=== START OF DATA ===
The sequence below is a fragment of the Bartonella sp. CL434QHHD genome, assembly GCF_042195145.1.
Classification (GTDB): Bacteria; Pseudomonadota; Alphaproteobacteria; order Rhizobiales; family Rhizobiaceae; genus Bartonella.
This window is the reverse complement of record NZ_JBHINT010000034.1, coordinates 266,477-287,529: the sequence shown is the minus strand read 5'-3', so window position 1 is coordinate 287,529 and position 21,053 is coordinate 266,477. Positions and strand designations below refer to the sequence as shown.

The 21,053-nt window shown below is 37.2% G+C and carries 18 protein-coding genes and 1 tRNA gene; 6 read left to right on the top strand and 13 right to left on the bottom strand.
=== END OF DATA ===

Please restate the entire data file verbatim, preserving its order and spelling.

The sequence below is a fragment of the Bartonella sp. CL434QHHD genome, assembly GCF_042195145.1.
Classification (GTDB): Bacteria; Pseudomonadota; Alphaproteobacteria; order Rhizobiales; family Rhizobiaceae; genus Bartonella.
This window is the reverse complement of record NZ_JBHINT010000034.1, coordinates 266,477-287,529: the sequence shown is the minus strand read 5'-3', so window position 1 is coordinate 287,529 and position 21,053 is coordinate 266,477. Positions and strand designations below refer to the sequence as shown.

The 21,053-nt window shown below is 37.2% G+C and carries 18 protein-coding genes and 1 tRNA gene; 6 read left to right on the top strand and 13 right to left on the bottom strand.